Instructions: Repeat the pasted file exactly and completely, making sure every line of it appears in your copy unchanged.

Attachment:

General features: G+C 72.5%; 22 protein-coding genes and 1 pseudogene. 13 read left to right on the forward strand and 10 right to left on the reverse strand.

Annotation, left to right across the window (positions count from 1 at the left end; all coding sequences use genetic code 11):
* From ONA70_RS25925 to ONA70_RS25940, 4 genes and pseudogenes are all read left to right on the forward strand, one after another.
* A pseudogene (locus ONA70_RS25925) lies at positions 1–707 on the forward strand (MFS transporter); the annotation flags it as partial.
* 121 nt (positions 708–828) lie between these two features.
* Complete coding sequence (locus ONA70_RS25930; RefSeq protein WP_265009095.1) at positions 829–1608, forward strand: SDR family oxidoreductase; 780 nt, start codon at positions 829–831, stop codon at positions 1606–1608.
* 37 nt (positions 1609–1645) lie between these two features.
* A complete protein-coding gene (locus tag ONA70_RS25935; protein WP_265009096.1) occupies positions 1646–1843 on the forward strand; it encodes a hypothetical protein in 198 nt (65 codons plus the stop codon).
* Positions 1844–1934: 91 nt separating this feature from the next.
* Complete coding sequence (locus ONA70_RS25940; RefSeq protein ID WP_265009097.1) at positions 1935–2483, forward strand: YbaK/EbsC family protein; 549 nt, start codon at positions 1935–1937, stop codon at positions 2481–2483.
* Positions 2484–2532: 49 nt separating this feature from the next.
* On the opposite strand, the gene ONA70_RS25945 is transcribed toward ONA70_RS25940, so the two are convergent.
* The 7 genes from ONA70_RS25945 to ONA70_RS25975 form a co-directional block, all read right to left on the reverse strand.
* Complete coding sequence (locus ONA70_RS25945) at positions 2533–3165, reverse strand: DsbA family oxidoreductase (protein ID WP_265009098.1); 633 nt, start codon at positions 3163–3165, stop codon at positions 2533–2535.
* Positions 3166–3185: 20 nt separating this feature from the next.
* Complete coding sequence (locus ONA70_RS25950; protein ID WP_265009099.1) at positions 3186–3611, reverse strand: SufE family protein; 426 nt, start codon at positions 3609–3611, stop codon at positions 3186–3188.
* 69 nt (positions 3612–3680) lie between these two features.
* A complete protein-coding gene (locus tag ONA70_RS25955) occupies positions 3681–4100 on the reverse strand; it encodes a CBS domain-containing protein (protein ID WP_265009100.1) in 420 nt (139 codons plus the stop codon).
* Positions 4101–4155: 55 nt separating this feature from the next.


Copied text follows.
General features: G+C 72.5%; 22 protein-coding genes and 1 pseudogene. 13 read left to right on the forward strand and 10 right to left on the reverse strand.

Annotation, left to right across the window (positions count from 1 at the left end; all coding sequences use genetic code 11):
* From ONA70_RS25925 to ONA70_RS25940, 4 genes and pseudogenes are all read left to right on the forward strand, one after another.
* A pseudogene (locus ONA70_RS25925) lies at positions 1–707 on the forward strand (MFS transporter); the annotation flags it as partial.
* 121 nt (positions 708–828) lie between these two features.
* Complete coding sequence (locus ONA70_RS25930; RefSeq protein WP_265009095.1) at positions 829–1608, forward strand: SDR family oxidoreductase; 780 nt, start codon at positions 829–831, stop codon at positions 1606–1608.
* 37 nt (positions 1609–1645) lie between these two features.
* A complete protein-coding gene (locus tag ONA70_RS25935; protein WP_265009096.1) occupies positions 1646–1843 on the forward strand; it encodes a hypothetical protein in 198 nt (65 codons plus the stop codon).
* Positions 1844–1934: 91 nt separating this feature from the next.
* Complete coding sequence (locus ONA70_RS25940; RefSeq protein ID WP_265009097.1) at positions 1935–2483, forward strand: YbaK/EbsC family protein; 549 nt, start codon at positions 1935–1937, stop codon at positions 2481–2483.
* Positions 2484–2532: 49 nt separating this feature from the next.
* On the opposite strand, the gene ONA70_RS25945 is transcribed toward ONA70_RS25940, so the two are convergent.
* The 7 genes from ONA70_RS25945 to ONA70_RS25975 form a co-directional block, all read right to left on the reverse strand.
* Complete coding sequence (locus ONA70_RS25945) at positions 2533–3165, reverse strand: DsbA family oxidoreductase (protein ID WP_265009098.1); 633 nt, start codon at positions 3163–3165, stop codon at positions 2533–2535.
* Positions 3166–3185: 20 nt separating this feature from the next.
* Complete coding sequence (locus ONA70_RS25950; protein ID WP_265009099.1) at positions 3186–3611, reverse strand: SufE family protein; 426 nt, start codon at positions 3609–3611, stop codon at positions 3186–3188.
* 69 nt (positions 3612–3680) lie between these two features.
* A complete protein-coding gene (locus tag ONA70_RS25955) occupies positions 3681–4100 on the reverse strand; it encodes a CBS domain-containing protein (protein ID WP_265009100.1) in 420 nt (139 codons plus the stop codon).
* Positions 4101–4155: 55 nt separating this feature from the next.